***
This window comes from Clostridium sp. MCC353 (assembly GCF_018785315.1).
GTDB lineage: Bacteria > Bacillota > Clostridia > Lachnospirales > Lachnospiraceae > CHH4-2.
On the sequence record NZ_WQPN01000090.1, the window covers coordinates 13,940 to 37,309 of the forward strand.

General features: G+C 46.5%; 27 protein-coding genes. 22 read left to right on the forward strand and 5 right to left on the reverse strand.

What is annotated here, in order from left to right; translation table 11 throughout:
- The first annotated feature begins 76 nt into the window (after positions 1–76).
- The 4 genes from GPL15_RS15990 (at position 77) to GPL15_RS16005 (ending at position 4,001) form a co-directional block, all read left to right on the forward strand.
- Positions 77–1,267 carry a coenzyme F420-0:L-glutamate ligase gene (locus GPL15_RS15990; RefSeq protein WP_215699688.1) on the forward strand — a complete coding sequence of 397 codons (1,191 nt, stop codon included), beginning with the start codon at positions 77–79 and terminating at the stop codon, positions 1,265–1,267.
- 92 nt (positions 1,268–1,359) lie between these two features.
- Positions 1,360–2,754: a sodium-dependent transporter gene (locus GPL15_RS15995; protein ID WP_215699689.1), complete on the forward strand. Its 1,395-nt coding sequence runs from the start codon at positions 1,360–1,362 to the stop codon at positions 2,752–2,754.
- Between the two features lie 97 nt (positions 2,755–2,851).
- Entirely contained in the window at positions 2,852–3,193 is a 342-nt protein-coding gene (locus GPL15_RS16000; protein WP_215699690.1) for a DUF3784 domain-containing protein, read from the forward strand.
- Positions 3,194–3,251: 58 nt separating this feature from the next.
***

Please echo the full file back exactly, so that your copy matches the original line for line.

This window comes from Clostridium sp. MCC353 (assembly GCF_018785315.1).
GTDB lineage: Bacteria > Bacillota > Clostridia > Lachnospirales > Lachnospiraceae > CHH4-2.
On the sequence record NZ_WQPN01000090.1, the window covers coordinates 13,940 to 37,309 of the forward strand.

General features: G+C 46.5%; 27 protein-coding genes. 22 read left to right on the forward strand and 5 right to left on the reverse strand.

What is annotated here, in order from left to right; translation table 11 throughout:
- The first annotated feature begins 76 nt into the window (after positions 1–76).
- The 4 genes from GPL15_RS15990 (at position 77) to GPL15_RS16005 (ending at position 4,001) form a co-directional block, all read left to right on the forward strand.
- Positions 77–1,267 carry a coenzyme F420-0:L-glutamate ligase gene (locus GPL15_RS15990; RefSeq protein WP_215699688.1) on the forward strand — a complete coding sequence of 397 codons (1,191 nt, stop codon included), beginning with the start codon at positions 77–79 and terminating at the stop codon, positions 1,265–1,267.
- 92 nt (positions 1,268–1,359) lie between these two features.
- Positions 1,360–2,754: a sodium-dependent transporter gene (locus GPL15_RS15995; protein ID WP_215699689.1), complete on the forward strand. Its 1,395-nt coding sequence runs from the start codon at positions 1,360–1,362 to the stop codon at positions 2,752–2,754.
- Between the two features lie 97 nt (positions 2,755–2,851).
- Entirely contained in the window at positions 2,852–3,193 is a 342-nt protein-coding gene (locus GPL15_RS16000; protein WP_215699690.1) for a DUF3784 domain-containing protein, read from the forward strand.
- Positions 3,194–3,251: 58 nt separating this feature from the next.